By November 5, 2012 1 Comments Read More →

2012 Legislative Session – HB 957 – Hydraulic Fracturing

Currently, per the office of conservation rule, the following must be disclosed by the operator of a fractured well: types and volumes (in gal.) of hydraulic fracturing fluid, list of additives used, list of chemical ingredients subject to requirements of 29 CFR 1910.1200(g)(2), and maximum ingredient concentration within the additive.  Notably, ingredients and concentrations of proprietary chemicals are not required. This information can be disclosed to or the Office of Conservation.

Originally, there was no law requiring the commissioner to promulgate this rule.  Representative Edwards felt that a statute should be in place that would solidify the requirements.In 2012 Rep. Edwards brought a bill doing just that. The bill also expanded some of the disclosure requirements.  His bill mandated reporting be done 20 days after the completion of hydraulic operations and in a manner determined by the commissioner. It also requires the report to contain the type and volume of the hydraulic fracturing fluid; a list of additives used, including the specific trade name and the supplier of the additive; and list of ingredients contained in the hydraulic fracturing fluid, the associated CAS registry number, and the maximum concentration of each chemical ingredient in percent by mass that is subject to certain federal regulations governing the Occupational Safety and Health Administration. Also, for an ingredient that is subject to trade secret protection under the criteria set forth in 42 U.S.C. 11042(a)(2), the operator shall provide the contact information of the entity claiming trade secret protection and shall report, at a minimum, the chemical family associated with such ingredient. The new law provides that the provisions of it do not apply to operations conducted solely for the purpose of sand control or reduction of near wellbore damage.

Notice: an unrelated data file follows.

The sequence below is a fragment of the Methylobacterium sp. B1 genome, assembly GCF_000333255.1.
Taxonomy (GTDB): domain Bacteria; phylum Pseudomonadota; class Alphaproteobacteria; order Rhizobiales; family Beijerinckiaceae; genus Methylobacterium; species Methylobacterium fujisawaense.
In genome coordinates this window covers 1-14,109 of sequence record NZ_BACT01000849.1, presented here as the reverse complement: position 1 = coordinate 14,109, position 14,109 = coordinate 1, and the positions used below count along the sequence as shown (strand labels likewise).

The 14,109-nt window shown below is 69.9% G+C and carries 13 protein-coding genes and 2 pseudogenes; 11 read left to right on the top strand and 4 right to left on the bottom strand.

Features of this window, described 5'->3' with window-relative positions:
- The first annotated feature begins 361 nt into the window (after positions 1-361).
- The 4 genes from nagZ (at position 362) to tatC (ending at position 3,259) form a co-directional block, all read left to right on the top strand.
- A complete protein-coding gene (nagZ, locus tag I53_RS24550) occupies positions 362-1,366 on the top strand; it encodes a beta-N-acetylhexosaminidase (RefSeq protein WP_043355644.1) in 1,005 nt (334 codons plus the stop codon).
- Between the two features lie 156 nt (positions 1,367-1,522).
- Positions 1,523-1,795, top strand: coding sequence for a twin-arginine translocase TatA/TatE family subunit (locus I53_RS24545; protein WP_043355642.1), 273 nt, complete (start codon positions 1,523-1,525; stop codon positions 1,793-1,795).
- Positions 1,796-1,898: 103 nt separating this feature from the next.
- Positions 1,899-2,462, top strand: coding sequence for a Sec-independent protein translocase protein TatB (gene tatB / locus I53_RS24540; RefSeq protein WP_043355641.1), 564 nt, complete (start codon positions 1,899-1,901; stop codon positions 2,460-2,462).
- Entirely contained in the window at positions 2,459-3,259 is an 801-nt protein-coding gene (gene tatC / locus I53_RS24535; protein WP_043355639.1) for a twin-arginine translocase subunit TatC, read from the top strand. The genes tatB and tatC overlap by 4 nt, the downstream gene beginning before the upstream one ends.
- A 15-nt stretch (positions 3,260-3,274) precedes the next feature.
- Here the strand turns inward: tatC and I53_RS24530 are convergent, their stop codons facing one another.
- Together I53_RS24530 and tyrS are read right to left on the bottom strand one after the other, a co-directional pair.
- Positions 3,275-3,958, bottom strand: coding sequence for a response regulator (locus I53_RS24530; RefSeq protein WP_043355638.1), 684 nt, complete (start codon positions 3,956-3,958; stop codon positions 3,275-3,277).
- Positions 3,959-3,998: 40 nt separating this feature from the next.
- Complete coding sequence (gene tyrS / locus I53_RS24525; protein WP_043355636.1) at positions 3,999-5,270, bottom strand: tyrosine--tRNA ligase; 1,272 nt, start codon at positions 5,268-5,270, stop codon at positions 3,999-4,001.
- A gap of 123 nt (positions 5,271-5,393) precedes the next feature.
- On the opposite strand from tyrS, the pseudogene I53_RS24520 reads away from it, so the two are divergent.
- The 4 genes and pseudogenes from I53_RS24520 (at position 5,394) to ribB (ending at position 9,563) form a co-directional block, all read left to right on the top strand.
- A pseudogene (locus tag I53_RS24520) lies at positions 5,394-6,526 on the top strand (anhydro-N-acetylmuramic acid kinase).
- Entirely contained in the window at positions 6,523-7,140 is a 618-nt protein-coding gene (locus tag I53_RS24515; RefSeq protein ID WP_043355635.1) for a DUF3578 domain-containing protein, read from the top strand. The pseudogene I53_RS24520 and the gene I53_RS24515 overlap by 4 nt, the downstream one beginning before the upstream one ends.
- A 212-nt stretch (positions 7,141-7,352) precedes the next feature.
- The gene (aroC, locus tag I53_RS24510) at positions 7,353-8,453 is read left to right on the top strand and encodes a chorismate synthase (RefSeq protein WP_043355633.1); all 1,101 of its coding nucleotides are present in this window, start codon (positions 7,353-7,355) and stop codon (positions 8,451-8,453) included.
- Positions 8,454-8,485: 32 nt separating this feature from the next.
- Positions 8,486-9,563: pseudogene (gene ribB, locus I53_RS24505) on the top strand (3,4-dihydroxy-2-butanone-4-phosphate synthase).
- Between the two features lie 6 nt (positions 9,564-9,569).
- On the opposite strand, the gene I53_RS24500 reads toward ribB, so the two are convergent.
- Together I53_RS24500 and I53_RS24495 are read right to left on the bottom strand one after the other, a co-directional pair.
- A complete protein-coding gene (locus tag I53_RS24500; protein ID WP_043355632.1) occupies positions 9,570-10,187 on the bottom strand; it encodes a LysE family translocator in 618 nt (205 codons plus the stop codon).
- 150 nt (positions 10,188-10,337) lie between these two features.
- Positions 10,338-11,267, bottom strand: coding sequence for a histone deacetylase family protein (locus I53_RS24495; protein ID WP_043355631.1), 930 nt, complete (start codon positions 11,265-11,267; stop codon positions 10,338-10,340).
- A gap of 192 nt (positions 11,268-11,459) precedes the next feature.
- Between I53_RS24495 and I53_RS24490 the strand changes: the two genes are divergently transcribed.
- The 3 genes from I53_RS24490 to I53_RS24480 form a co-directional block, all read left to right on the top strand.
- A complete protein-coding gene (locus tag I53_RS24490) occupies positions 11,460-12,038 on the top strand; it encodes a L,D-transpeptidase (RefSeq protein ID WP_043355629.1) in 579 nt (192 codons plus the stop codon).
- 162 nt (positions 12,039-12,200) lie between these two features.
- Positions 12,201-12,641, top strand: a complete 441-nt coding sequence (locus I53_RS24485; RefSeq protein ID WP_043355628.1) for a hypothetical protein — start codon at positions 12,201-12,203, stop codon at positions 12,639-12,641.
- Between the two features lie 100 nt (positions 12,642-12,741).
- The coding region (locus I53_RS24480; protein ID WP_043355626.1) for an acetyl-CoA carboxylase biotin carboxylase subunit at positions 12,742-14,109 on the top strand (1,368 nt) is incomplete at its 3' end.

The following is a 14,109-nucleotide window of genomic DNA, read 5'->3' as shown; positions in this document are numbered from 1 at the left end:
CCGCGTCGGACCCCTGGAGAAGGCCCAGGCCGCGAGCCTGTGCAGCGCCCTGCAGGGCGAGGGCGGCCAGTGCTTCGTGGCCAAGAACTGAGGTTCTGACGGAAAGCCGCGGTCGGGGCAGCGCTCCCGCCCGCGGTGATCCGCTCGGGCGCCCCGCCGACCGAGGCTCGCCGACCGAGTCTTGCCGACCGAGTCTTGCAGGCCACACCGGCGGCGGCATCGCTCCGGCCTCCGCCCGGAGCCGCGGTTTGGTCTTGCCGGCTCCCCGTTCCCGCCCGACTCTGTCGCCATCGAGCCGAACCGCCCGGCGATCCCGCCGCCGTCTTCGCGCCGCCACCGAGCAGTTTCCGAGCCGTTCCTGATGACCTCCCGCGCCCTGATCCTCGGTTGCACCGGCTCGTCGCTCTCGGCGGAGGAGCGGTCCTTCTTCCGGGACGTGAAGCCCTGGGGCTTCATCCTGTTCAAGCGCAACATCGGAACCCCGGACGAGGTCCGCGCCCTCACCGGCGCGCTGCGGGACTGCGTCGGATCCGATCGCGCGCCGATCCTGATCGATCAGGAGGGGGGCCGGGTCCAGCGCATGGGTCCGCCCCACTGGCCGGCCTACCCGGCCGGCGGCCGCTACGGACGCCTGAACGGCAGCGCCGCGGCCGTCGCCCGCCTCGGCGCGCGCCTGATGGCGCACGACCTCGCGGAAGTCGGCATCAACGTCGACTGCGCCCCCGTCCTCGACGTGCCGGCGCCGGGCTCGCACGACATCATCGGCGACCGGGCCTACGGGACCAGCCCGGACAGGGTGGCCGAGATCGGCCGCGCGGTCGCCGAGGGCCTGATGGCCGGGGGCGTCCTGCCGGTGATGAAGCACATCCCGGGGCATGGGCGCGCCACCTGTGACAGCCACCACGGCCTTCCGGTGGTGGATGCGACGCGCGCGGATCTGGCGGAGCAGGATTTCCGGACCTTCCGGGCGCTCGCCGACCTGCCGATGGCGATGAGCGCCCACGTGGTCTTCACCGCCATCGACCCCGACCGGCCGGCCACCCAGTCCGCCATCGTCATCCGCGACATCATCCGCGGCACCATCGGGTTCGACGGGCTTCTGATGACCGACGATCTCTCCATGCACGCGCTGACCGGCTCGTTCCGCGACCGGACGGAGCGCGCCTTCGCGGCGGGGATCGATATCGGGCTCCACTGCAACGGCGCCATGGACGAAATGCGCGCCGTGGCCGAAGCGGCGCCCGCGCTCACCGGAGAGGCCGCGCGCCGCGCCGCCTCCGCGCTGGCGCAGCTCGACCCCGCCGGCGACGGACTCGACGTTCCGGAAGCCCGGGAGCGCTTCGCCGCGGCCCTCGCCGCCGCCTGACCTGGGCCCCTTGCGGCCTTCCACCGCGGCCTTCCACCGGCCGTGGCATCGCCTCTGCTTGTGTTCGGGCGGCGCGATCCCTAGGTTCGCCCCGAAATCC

About the Author:

The Louisiana Oil & Gas Association (known before 2006 as LIOGA) was organized in 1992 to represent the Independent and service sectors of the oil and gas industry in Louisiana; this representation includes exploration, production and oilfield services. Our primary goal is to provide our industry with a working environment that will enhance the industry. LOGA services its membership by creating incentives for Louisiana’s oil & gas industry, warding off tax increases, changing existing burdensome regulations, and educating the public and government of the importance of the oil and gas industry in the state of Louisiana.

1 Comment on "2012 Legislative Session – HB 957 – Hydraulic Fracturing"

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  1. Nice article. There’s another more expansive one on the same topic over at API worth checking out.

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